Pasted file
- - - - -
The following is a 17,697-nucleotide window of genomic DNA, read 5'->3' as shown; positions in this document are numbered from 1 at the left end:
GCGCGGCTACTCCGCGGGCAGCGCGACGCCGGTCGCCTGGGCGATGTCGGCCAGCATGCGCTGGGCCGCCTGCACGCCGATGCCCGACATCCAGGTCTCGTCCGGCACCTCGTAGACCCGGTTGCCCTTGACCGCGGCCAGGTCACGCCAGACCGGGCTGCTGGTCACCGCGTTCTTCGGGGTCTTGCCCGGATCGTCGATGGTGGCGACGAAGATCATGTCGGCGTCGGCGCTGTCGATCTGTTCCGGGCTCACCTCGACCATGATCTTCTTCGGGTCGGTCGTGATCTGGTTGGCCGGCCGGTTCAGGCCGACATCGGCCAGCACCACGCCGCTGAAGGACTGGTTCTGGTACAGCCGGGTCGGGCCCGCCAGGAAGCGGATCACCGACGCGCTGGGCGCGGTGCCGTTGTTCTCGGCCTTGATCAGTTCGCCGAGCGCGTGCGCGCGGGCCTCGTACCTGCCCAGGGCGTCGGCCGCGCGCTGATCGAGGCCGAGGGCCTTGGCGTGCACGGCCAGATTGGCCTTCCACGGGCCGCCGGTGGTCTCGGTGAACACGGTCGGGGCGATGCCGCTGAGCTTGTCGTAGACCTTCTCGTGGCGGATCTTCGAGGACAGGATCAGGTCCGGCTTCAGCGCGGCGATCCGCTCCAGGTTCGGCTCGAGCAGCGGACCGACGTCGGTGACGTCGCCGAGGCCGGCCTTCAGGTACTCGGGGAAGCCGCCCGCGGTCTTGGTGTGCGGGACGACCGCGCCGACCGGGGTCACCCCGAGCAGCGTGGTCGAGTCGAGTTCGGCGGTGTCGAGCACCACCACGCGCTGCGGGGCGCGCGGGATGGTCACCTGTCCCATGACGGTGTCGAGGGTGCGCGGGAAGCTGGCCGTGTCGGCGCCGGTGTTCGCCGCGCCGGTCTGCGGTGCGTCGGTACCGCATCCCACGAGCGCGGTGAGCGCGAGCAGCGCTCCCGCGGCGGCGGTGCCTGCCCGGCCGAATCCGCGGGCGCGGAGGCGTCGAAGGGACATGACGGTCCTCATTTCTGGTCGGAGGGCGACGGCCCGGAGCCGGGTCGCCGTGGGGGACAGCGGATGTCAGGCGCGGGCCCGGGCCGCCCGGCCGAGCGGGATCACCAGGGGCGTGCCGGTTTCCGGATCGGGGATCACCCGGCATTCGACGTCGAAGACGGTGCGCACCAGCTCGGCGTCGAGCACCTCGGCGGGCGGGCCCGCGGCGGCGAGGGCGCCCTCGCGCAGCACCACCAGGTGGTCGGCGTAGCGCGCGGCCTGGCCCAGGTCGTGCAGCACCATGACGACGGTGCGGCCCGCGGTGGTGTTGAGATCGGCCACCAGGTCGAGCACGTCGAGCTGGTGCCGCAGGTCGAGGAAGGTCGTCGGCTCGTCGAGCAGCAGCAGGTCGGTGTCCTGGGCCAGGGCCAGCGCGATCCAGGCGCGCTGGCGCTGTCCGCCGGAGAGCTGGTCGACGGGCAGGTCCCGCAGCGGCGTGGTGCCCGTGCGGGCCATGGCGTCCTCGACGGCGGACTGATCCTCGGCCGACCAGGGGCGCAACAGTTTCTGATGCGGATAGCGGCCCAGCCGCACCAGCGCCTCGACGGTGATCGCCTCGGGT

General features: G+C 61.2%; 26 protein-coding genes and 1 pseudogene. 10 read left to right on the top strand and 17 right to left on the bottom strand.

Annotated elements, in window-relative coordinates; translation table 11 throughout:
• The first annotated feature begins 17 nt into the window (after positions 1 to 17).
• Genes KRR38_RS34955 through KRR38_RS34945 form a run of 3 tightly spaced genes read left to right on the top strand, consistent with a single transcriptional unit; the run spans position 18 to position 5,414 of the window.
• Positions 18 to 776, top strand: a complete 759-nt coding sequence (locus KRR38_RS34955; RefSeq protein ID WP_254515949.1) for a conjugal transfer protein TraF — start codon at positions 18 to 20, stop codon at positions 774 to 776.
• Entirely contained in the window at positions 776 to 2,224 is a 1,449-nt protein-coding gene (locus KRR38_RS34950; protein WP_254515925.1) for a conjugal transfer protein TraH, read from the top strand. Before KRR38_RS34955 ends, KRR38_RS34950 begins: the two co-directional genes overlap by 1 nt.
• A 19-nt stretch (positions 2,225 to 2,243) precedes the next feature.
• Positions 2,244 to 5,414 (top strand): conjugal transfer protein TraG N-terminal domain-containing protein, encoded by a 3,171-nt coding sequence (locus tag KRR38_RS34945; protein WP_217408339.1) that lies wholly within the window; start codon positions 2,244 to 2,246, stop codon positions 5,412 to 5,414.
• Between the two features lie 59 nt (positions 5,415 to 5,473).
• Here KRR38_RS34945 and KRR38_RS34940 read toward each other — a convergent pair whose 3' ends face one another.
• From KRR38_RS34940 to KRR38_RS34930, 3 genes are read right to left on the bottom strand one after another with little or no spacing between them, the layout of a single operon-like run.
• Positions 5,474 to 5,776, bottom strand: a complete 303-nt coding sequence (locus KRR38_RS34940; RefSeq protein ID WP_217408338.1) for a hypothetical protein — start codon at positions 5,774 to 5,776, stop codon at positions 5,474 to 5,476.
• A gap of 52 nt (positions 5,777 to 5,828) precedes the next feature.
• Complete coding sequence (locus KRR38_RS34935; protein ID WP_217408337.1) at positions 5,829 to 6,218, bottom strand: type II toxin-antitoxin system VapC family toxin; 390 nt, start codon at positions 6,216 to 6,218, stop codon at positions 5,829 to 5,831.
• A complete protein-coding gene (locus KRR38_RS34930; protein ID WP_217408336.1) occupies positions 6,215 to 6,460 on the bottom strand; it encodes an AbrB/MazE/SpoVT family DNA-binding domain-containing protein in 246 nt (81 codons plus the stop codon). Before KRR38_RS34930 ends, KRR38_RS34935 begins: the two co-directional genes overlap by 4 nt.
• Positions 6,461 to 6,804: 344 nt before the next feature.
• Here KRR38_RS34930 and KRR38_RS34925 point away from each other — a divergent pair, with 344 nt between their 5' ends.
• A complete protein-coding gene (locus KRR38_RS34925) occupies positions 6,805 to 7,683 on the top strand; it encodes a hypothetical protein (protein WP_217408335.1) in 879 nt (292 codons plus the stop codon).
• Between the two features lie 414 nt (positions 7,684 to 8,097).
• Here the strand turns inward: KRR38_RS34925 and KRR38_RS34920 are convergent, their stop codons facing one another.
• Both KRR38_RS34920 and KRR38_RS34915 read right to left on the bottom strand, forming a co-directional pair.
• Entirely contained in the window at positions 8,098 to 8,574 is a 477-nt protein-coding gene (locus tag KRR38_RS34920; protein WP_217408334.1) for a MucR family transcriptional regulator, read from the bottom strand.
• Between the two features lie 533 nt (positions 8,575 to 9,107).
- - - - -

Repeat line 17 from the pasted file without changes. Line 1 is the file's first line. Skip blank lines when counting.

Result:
• A complete protein-coding gene (locus KRR38_RS34930; protein ID WP_217408336.1) occupies positions 6,215 to 6,460 on the bottom strand; it encodes an AbrB/MazE/SpoVT family DNA-binding domain-containing protein in 246 nt (81 codons plus the stop codon). Before KRR38_RS34930 ends, KRR38_RS34935 begins: the two co-directional genes overlap by 4 nt.